Back to overview

China and India’s insertion in the intellectual property rights regime: sustaining or disrupting the rules?

Type of publication Peer-reviewed
Publikationsform Original article (peer-reviewed)
Publication date 2016
Author Serrano Omar,
Project Understanding Power Transitions in the Global Economy. Regulatory Politics in Flux
Show all

Original article (peer-reviewed)

Journal New Political Economy
Volume (Issue) 21(4)
Page(s) 343 - 362
Title of proceedings New Political Economy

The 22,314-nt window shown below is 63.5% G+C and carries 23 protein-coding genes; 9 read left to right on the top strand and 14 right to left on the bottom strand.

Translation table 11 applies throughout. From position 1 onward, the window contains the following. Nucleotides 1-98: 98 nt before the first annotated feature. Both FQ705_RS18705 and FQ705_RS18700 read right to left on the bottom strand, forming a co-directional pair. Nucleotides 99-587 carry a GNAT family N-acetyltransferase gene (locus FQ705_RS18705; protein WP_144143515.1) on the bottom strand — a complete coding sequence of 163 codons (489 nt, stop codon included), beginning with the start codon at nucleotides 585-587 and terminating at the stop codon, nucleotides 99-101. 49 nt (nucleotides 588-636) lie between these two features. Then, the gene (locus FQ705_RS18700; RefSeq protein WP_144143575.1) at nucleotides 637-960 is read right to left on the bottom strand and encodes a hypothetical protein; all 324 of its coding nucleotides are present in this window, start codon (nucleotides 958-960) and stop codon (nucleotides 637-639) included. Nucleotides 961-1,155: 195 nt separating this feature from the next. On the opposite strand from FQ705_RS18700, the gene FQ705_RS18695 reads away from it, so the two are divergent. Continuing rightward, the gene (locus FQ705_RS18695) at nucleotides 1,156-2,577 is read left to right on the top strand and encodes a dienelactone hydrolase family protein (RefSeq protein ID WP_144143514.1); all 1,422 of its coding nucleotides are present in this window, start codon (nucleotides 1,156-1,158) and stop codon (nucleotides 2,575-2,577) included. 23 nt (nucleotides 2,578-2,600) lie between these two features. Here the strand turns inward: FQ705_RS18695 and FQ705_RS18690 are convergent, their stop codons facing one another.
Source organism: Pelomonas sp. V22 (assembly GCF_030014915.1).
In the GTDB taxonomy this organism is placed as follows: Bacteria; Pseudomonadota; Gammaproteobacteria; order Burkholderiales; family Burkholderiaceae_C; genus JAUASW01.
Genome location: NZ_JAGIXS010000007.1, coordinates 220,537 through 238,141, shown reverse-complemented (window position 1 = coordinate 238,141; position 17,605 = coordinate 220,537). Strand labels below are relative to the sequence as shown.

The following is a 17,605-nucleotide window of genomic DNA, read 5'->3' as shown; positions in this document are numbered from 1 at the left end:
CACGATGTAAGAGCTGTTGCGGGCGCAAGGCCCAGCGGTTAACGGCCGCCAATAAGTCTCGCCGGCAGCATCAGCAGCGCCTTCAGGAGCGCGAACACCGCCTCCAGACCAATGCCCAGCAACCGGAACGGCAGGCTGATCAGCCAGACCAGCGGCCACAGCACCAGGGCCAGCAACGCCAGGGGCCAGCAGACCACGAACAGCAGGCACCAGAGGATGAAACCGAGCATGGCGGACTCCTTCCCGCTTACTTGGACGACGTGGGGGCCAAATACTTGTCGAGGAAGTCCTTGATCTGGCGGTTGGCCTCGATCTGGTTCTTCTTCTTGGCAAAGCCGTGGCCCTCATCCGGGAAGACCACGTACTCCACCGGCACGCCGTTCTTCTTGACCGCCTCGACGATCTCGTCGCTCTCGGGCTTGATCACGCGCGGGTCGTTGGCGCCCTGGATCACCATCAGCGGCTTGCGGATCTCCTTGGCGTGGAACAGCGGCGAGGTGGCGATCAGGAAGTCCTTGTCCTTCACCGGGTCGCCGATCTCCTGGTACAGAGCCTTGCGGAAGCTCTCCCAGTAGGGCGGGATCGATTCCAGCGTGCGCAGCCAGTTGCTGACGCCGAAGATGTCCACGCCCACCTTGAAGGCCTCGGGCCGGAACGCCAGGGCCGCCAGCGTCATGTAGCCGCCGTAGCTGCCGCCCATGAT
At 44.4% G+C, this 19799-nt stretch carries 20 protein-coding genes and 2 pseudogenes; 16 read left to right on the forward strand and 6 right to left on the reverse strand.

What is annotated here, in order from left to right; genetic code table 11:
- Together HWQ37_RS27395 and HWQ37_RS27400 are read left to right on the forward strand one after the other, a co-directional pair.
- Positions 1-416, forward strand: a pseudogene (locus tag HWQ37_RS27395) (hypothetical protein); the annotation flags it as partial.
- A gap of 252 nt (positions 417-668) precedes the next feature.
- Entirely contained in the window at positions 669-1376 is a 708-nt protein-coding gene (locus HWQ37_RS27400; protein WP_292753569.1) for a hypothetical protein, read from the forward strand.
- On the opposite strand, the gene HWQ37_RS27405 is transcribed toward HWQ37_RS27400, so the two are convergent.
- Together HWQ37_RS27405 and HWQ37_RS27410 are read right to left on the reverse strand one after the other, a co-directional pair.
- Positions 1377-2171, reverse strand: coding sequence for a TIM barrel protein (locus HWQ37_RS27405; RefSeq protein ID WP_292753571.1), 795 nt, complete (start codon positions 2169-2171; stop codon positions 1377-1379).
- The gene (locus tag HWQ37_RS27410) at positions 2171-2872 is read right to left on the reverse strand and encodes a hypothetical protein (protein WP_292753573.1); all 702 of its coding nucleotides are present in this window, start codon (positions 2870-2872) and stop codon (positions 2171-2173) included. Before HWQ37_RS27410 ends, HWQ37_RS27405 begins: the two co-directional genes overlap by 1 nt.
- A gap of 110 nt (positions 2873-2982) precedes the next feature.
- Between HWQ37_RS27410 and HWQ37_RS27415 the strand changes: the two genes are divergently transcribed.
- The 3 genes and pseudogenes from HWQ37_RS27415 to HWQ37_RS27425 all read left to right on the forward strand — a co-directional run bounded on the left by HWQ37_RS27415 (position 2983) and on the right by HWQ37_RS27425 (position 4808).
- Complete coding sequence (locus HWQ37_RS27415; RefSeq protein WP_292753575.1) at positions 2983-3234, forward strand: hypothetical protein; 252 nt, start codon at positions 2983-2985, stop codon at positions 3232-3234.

This paper looks at the insertion of China and India in the contested and highly legalised regime of intellectual property rights (IP). In doing so it pays particular attention at two dimensions, the internal adoption of this regime and external endorsement/contestation of international IP norms. Much has been written about whether emerging countries will challenge or support the maintenance of an open rules-based multilateral trade system. In this context, the differentiated integration of these two countries in the IP regime is notable. Domestically, China despite much criticism for widespread IP infringement has followed a maximalist interpretation of TRIPS. India, on the contrary has followed other emerging countries in pursuing a more critical, minimalist understanding. These positions have also been visible at the multilateral arena. This empirical finding runs contrary to the assumption that defiance results from market power. The divergence is the more surprising given a recent explosion of patent filings in both countries. From a political economy perspective, this should translate into support for stricter rules under TRIPS. In explanaining the two countries’ divertent insertion this paper looks beyond economic (market) power and domestic interests and underlines the role of ideational legacies, domestic interests and regulatory capacity. The paper thus stresses the need to look deep into domestic politics and ideational cleavages, as well as at their evolution over time, in order to better understand the international behaviour of emerging countries.